I get daily calls asking me the cost of repairing this and repairing that on an acoustic guitar. Many times I am able to put a figure to it and many times I tell the caller that I would have to take a look at the instrument before giving a figure.
But almost every week I receive a phone call asking me what the repair cost would be for a lifting bridge. Some of the more inquisitive ones even ask me how I propose to tackle it, what glue will I use, etc, etc. I have to explain that not all bridges lift to the same degree, or at the same place. How much and from where the bridge is lifting eventually become price-determining factors. These also determine the course of action to be taken while re-gluing the bridge. I have repeated this answer so many times that now it goes like pushing ‘play’ on a recording machine.
So, this blogpost is actually about how I determine what to do with a particular lifting bridge. The hope is I stop getting those phone calls, though I realise that this blog goes so far and no further.
The following are some of the common scenarios that I encounter and what I do with them. Having said that I feel it correct to also clarify that these methods that I am going to describe, generally work. However, in many cases, I do have to take a different path though the problem is the same.
If, for example, the bridge is slightly lifting (when you can push in the corner of a notebook paper, say, some 1mm and no more) at either or both wings
I like to push glue under the wings, clamp them down, and hope and pray it holds. One could let wings lifting as little as this be, but then the end of the bridge closest to the end block takes the maximum strain from the string tension. Even a centimetre of lift anywhere on this end means that it will certainly weaken the rest of the perimeter.
Another scenario is when the wings are stuck solid but the centre of the bridge is lifting.
In such a situation, I prefer to take off the bridge completely and re-glue it back properly. I said I preferred that route, but I do give two scenarios to the owner.
- I try to push glue in and if it sticks, so much the better, and
- If it doesn’t stick, we have to take the bridge off completely and you have to pay for both processes.
Then there is another situation where the bridge is lifting right through its extremity closest to the end block
Here, there are no options. The bridge can only be taken off, both surfaces – the top and the underside of the bridge – cleaned of all glue residue, and then the bridge is stuck to the top.
An extreme form of the same situation is the photograph headlining this post. In such a case, the ‘patient’ is rushed into the OR and surgery performed under anaesthesia. Later, the patient comes into ICU, then to the recovery room and then the general ward, before discharge.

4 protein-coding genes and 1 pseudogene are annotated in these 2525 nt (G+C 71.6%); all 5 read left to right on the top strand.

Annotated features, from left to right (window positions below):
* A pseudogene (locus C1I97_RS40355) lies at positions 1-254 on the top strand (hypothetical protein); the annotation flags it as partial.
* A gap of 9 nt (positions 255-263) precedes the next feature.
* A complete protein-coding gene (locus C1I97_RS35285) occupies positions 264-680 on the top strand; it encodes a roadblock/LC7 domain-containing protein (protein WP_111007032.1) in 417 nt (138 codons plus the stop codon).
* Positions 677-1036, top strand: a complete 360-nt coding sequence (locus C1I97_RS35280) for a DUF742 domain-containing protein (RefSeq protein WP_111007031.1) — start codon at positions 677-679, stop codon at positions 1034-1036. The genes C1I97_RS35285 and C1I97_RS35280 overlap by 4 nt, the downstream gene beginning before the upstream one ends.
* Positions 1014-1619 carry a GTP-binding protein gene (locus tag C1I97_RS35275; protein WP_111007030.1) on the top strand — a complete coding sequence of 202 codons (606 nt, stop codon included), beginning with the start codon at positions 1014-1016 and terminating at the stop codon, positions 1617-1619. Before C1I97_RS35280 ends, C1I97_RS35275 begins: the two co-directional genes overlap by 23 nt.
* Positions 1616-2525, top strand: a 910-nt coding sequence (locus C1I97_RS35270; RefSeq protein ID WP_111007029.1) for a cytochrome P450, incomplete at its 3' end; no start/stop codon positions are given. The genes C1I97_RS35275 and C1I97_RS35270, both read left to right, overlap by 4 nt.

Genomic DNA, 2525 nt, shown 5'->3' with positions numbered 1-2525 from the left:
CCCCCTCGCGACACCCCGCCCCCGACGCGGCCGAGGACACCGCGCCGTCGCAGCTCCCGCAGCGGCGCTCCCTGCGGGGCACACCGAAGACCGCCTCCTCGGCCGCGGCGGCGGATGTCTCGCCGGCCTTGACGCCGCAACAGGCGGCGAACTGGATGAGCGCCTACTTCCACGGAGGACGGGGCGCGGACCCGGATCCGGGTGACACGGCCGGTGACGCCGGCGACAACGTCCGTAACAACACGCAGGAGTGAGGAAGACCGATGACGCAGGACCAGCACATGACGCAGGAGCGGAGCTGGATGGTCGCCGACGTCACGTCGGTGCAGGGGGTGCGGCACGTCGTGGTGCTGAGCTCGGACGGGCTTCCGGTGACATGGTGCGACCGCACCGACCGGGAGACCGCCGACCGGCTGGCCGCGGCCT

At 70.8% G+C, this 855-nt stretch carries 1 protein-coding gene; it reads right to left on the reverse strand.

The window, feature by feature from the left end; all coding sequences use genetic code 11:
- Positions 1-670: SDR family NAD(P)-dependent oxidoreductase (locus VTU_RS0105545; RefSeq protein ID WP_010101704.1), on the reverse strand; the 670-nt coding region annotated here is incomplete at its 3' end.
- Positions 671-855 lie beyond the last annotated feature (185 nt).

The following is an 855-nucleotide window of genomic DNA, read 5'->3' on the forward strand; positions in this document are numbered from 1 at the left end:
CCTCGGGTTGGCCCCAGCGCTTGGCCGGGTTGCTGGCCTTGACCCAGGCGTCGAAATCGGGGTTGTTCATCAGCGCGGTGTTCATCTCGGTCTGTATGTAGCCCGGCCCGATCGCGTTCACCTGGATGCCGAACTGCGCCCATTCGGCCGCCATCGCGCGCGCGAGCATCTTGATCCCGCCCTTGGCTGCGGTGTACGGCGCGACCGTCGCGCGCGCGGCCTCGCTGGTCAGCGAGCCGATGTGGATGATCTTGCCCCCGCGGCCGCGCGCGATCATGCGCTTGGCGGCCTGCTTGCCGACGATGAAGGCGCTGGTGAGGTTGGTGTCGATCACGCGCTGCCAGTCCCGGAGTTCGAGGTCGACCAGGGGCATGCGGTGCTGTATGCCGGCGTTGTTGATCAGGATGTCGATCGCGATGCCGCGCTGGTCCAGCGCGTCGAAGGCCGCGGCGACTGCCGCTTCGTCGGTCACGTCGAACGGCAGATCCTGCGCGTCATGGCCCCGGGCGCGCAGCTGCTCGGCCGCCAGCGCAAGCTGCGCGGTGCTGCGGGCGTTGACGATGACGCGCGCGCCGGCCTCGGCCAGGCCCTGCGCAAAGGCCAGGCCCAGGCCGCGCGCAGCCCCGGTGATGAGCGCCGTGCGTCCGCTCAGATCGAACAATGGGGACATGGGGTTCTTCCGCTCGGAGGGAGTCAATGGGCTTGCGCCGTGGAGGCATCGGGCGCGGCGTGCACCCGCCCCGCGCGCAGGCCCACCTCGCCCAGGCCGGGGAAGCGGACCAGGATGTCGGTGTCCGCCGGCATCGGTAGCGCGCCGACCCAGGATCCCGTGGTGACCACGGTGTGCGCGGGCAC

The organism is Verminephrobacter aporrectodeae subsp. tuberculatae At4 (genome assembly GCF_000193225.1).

These were three common bridge-lift situations, and no matter what I prescribe, follow or preach, the fact is that the correct and the best way is to take the bridge off whenever a part of it starts rising, clean both surfaces, re-glue, clamp, and then give it ample time to cure.
But here is why bridges lift.
9.5 times out of 10 that I have taken the bridge off a guitar, I have seen this. If you can understand it through my drawing, there is a millimetre or two’s worth of margin all round the underside of the bridge and the same margin on the footprint of the bridge on the top too. While on the underside of the bridge this margin defines the extent to which the glue was spread, on its footprint it marks the area that the lacquer intruded on the footprint.
The funny thing is that ‘intrusion’ never seems to look a if it happened by mistake. In fact, it looks as if it was planned to be that way. Why that should be so, is the intriguing part.
The part of the bridge closest to the end block is where there is most stress of the strings. Go back on top and look at that main photograph again. That is exactly what the strings want to do to your bridge. With that margin left on the underside of the bridge, it doesn’t take much for the bridge to start lifting. That phenomenon is compounded by the lacquer intrusion on the bridge footprint.
Are there bridge designs prone to lifting?
Yes! And the following is my understanding of bridges and how they function under string tension.
Of the two bridge designs, which one do you think has a greater propensity of failing?
The string-through bridge without the bridgepins is my culprit. Why? Back to the main photograph and understanding which way the strings are pulling. The string-through bridge only aids in getting itself ripped off (pun intended) due to its sheer design.
The more common bridge with bridgepins lets the bridgeplate take the first onslaught of string action. If your bridgeplate is made of a good hard wood, all is good, otherwise…, read about belly bulges in this blog!